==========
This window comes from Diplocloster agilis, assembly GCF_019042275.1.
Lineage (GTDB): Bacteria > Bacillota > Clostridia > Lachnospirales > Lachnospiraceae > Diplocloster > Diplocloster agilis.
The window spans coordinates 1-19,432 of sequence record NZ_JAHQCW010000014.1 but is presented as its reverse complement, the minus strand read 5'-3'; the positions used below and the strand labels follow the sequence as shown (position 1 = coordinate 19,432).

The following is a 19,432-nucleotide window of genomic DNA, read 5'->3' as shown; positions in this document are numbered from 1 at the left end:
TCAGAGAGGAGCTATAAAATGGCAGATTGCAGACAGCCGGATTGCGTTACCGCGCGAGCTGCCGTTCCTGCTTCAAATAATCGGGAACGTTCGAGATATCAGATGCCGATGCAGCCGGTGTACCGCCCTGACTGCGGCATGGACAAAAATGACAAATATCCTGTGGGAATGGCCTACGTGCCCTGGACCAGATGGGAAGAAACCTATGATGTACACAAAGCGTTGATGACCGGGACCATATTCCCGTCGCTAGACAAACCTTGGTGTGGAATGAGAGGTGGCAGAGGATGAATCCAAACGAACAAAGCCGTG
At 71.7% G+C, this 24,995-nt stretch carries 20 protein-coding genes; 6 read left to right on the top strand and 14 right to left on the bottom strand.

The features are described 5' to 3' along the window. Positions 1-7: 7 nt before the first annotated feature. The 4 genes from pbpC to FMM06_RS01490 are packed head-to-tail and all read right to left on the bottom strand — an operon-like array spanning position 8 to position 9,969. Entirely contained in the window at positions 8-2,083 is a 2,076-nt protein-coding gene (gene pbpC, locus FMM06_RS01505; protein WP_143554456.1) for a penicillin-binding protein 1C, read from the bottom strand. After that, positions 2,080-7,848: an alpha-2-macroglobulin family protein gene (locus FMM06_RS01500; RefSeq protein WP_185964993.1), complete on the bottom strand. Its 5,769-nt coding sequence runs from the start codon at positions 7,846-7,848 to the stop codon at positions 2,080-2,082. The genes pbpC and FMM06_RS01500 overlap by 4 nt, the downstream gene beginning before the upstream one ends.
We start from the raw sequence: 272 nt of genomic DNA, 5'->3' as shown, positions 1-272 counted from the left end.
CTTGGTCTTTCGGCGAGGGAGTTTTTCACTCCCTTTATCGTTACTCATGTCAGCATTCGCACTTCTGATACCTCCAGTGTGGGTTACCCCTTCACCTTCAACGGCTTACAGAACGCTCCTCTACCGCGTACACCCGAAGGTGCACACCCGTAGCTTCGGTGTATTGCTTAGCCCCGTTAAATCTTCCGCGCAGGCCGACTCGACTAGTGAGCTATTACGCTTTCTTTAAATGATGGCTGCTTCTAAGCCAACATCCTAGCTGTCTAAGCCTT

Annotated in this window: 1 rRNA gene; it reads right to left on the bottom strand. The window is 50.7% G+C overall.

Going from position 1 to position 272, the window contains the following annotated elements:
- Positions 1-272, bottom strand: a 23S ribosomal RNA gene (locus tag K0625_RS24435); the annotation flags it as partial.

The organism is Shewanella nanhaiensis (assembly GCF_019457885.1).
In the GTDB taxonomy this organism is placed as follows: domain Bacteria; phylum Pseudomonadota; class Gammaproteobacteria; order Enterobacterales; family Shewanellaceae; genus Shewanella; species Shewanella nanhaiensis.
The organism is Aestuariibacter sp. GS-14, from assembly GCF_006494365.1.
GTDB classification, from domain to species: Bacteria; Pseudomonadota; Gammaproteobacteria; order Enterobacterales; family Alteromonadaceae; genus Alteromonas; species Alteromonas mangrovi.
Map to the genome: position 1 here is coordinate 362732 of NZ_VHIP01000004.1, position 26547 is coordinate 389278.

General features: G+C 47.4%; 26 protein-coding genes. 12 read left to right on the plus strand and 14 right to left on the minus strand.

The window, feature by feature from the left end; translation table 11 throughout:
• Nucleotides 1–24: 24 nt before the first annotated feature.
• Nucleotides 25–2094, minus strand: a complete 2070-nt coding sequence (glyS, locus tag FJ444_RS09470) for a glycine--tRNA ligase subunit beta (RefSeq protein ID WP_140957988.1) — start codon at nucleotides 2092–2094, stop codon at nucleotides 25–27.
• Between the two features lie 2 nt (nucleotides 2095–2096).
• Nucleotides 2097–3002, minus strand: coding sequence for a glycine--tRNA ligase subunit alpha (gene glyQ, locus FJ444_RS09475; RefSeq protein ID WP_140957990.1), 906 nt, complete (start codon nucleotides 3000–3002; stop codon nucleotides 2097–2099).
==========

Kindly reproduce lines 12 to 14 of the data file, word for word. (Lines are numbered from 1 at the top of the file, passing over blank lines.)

- Positions 1-272, bottom strand: a 23S ribosomal RNA gene (locus tag K0625_RS24435); the annotation flags it as partial.

The organism is Shewanella nanhaiensis (assembly GCF_019457885.1).
In the GTDB taxonomy this organism is placed as follows: domain Bacteria; phylum Pseudomonadota; class Gammaproteobacteria; order Enterobacterales; family Shewanellaceae; genus Shewanella; species Shewanella nanhaiensis.